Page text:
Last week, I accompanied a cousin to her friend’s house to drop something off. What I ended up dropping there was my jaw. And this is why.
My cousin’s friend Krish (name obviously changed, marna hai kya), was in the loo. So we waited in the living room, talking to his dad. Krish came out, and before he could greet us, his dad said, ‘Did you flush twice? I’ve been telling you it gets plugged if you don’t flush TWICE’.
Krish is 17. And at that moment, he looked embarrassed enough to do a Sita and disappear in the lap of mother Earth. His dad actually went on to elaborate, but I won’t spoil your breakfast because I’m sure you’ve got what I’m saying. I then struck a conversation with his dad about the ‘young generation’, just to confirm what I knew he’d say.
In the next few minutes, he spoke all about how reckless youngsters are, how they are alien to the importance of hard-earned money, and how they are wasting away their life Facebooking and competing over materialistic stuff. And, of course, how things were so very different 20 years back.
Well, you are right, Krish ke Papa (sorry for sounding like his wife, but I don’t know their surname!). Things were indeed very different 20 years back, and would be very different 20 years later. Just that I don’t see your son having been responsible for the process of evolution, and therefore, not sure why he should be bugged to insanity.
You know, I give due credit to those who remember their own zamana with much nostalgia and pride, because it is indeed true that we have turned more vain, materialistic and spoilt, in the past decades. But I don’t know if it serves any purpose to keep reminding youngsters about that, except to make you come across as naggers and worrywarts in their eyes.
So, if you are a parent whose blood pressure is climbing mountains because of the worrisome ways of Gen-X or a youngster who curses God every night for being born to annoying nags, here’s what may help.
1. Inhale. Exhale. OK, I’m just kidding. A deep breath never hurts though. Flashback to the time when today’s nagging parents were teenagers. I know you are itching to tell me how well-behaved you were. That you got 10 bucks as pocket money… and you used to save even that. And how dad was so strict that you couldn’t look him in the eye, let alone answer back to him a la today’s brats. Etc etc.But tell me honestly, are you really proud of the distance parents, especially fathers, maintained with children at that time? Yes, you were way more obedient, but to me it smacks more of fear than respect. Anyhow, that’s not even the point. When it comes to money and spending pattern, you’ve got to remember that it gets dictated by societal and technological evolution, which are beyond your child’s control. You can’t keep taunting your teenager over mobile phones bills, narrating stories about how you had to wait for years to get even the landline connection. Those stories are damn interesting, but I’m telling you, Graham Bell and his dead ancestors will haunt you in your dreams if you’ll continue to be sarcastic.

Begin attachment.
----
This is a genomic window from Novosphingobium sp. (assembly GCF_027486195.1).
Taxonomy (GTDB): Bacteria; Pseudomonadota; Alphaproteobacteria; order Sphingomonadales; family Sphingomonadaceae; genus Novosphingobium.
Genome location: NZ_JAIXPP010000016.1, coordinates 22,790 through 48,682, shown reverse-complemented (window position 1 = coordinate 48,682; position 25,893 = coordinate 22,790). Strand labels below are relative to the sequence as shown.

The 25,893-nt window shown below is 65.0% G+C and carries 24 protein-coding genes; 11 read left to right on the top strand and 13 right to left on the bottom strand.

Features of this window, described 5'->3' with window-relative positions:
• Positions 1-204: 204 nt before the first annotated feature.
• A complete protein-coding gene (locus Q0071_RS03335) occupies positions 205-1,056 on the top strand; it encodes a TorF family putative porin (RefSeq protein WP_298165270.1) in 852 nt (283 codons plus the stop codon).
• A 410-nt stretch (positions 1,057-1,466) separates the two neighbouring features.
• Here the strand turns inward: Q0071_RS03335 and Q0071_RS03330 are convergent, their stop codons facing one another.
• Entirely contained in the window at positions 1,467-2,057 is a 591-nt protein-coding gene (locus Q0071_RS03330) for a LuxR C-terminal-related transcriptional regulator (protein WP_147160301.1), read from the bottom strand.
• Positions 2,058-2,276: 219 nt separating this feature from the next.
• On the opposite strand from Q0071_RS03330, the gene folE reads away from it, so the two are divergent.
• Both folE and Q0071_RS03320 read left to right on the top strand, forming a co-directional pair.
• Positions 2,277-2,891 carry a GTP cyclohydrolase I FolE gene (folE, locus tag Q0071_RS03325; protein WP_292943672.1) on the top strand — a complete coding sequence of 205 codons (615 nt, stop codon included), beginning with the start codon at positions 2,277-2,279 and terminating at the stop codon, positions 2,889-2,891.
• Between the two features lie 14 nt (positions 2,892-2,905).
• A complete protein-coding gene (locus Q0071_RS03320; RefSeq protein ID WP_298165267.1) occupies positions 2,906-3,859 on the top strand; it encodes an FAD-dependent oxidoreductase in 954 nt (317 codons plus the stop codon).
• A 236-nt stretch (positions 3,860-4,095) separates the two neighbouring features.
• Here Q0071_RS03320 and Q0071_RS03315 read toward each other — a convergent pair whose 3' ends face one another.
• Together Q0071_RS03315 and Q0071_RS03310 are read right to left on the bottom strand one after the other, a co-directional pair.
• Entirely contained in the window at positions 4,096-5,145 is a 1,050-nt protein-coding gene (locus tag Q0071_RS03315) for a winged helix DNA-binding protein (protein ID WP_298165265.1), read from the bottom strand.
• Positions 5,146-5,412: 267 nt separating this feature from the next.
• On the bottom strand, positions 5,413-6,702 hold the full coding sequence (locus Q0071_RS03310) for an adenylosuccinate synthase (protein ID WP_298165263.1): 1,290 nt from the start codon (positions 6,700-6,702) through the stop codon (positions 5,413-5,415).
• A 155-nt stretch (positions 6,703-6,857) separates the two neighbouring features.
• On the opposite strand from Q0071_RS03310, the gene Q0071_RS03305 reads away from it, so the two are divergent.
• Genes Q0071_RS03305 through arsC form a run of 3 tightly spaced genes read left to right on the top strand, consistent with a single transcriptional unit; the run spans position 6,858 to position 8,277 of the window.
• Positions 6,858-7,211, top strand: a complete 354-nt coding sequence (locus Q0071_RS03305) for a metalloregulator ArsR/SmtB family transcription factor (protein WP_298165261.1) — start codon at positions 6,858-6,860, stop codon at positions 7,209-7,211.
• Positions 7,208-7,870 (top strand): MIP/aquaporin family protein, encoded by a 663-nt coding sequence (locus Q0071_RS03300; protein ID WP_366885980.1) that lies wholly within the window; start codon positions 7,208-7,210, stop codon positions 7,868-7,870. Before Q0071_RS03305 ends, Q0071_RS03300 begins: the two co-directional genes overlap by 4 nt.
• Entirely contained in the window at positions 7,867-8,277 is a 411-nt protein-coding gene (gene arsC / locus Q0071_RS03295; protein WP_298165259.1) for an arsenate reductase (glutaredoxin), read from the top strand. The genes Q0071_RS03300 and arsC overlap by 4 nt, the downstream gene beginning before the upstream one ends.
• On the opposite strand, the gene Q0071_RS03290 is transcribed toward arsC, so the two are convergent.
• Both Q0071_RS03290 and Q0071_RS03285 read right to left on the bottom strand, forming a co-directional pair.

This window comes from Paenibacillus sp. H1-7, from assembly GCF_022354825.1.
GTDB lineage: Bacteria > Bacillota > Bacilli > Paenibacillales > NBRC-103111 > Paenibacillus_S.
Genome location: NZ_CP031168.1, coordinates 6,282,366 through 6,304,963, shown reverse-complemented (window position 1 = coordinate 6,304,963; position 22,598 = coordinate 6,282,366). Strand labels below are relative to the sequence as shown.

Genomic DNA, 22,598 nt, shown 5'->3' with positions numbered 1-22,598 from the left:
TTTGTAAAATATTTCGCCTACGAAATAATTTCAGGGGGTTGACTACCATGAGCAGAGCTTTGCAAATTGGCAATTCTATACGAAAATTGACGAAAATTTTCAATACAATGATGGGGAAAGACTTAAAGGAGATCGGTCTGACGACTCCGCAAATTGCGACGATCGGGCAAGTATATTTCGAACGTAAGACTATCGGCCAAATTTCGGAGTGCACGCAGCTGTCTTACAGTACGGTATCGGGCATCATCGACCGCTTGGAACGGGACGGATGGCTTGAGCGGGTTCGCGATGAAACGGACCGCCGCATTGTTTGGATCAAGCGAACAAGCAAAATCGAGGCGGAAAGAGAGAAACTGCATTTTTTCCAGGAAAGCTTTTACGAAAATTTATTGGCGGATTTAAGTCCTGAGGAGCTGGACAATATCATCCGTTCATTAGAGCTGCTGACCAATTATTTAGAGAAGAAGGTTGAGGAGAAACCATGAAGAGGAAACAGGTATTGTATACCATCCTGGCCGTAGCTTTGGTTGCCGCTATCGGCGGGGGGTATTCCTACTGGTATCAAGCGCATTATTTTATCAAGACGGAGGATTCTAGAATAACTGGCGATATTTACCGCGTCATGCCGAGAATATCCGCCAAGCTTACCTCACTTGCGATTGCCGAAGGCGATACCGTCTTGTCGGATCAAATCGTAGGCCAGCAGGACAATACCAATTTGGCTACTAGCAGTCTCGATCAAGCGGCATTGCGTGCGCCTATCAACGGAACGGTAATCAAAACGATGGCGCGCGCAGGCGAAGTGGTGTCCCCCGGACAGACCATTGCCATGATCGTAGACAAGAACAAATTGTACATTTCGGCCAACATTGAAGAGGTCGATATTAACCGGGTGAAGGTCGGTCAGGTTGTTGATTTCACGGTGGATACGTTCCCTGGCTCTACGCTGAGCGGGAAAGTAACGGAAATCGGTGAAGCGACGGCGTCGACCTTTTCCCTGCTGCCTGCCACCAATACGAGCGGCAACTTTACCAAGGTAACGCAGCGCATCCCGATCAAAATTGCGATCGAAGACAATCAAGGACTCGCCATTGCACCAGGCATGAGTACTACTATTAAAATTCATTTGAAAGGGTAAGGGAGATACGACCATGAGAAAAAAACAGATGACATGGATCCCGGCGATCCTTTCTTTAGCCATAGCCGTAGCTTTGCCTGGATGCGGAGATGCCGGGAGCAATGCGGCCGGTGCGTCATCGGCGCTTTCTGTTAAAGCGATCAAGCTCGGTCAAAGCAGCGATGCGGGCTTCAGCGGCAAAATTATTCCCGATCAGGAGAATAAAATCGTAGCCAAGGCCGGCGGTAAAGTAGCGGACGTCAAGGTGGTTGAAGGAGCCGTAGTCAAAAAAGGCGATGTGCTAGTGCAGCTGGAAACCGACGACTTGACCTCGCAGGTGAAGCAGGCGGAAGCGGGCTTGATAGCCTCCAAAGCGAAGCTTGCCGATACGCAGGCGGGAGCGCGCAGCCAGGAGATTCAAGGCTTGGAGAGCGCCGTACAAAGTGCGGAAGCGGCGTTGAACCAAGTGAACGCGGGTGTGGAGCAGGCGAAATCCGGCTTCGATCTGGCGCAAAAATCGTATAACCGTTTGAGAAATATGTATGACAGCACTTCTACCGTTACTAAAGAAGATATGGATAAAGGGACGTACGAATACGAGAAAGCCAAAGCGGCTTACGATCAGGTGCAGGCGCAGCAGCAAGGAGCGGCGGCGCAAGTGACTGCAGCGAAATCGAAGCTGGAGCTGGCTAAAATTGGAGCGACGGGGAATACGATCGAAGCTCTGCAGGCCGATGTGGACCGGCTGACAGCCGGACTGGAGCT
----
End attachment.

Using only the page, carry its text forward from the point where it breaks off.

Of course, you have every right to question and curb excessive expenses, and there’s no way you should give a free hand to your Pappu because he’ll talk all night with girls and you’ll go bankrupt. Set limits, but don’t include a ‘taana about your own zamana’ in every conversation. It’s not your child’s fault yaar, that your zamana was different. Pick your battles carefully. While there may be no compromise when it comes to crucial things — like paying attention to studies or every outfit that your teenager wears may not be worth making a point about. Right?
2. And for you youngsters who are grinning ki aaj toh parents ki vaat lag gayi…wipe that silly smile off your pimpled face. And understand that it doesn’t take much to please the set of people who worked hard (haha) to bring you into this world. You will not be excused for behaving like morons just in the name of generation gap. Yes, in their day, your dad, too, grew his sideburns and your mom wore skinny jeans to be ‘with it’. But that’s no justification for you to compete with your friends who wear more designer labels and who have more Facebook friends. And yep, it’s not cool to rap abuses as if Satan himself has decided to enter your body and perform live. It’s plain stupid. Set your own limits and be patient when parents gripe about things. Because their expression may be annoying, but there’s no disputing the fact that they want nothing but your good.
3. Finally, to both parents and youngsters — it is possible to find ways to co-exist peacefully, and sometimes even enjoy the generation gap debates. While parents will have to curb the urge to go on and on and on and on and on (see how annoying it is when I write it like that, you actually DO it), youngsters will have to act responsible.
If your parents object to you not telling them enough before going out with friends every other day, why not do it? Here’s a tip. Make a word file in your laptop... that has fields like ‘I’m with...’, ‘We’ll be going to….’, ‘My friend’s phone number, in case you can’t reach me’. When you go out, take a print, fill it up and stick it on the fridge. Your parents will faint at how responsible you’ve become, and there will be no scope for nagging later. Try it. And hey Krish, flush it twice.
Sonal Kalra thinks life’s too short and what we want to remember is our parents’ love and not our showdowns with them. Will they please help us? Mail her at firstname.lastname@example.org and facebook.com/sonal.kalra. Follow onTwitter@sonalkalra